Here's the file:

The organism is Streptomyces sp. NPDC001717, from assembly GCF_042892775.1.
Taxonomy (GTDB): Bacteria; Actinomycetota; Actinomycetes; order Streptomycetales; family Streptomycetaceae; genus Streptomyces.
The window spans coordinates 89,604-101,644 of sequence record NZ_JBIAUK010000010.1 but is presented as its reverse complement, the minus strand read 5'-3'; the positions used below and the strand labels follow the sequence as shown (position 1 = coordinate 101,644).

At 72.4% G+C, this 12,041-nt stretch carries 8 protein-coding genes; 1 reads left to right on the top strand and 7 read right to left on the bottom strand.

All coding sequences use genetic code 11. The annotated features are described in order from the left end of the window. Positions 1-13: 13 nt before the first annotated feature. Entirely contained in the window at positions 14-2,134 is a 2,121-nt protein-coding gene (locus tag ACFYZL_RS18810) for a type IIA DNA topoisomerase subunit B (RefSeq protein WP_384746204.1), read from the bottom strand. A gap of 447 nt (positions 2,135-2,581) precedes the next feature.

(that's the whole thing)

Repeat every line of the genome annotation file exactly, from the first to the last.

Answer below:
The organism is Streptomyces sp. NPDC001717, from assembly GCF_042892775.1.
Taxonomy (GTDB): Bacteria; Actinomycetota; Actinomycetes; order Streptomycetales; family Streptomycetaceae; genus Streptomyces.
The window spans coordinates 89,604-101,644 of sequence record NZ_JBIAUK010000010.1 but is presented as its reverse complement, the minus strand read 5'-3'; the positions used below and the strand labels follow the sequence as shown (position 1 = coordinate 101,644).

At 72.4% G+C, this 12,041-nt stretch carries 8 protein-coding genes; 1 reads left to right on the top strand and 7 read right to left on the bottom strand.

All coding sequences use genetic code 11. The annotated features are described in order from the left end of the window. Positions 1-13: 13 nt before the first annotated feature. Entirely contained in the window at positions 14-2,134 is a 2,121-nt protein-coding gene (locus tag ACFYZL_RS18810) for a type IIA DNA topoisomerase subunit B (RefSeq protein WP_384746204.1), read from the bottom strand. A gap of 447 nt (positions 2,135-2,581) precedes the next feature.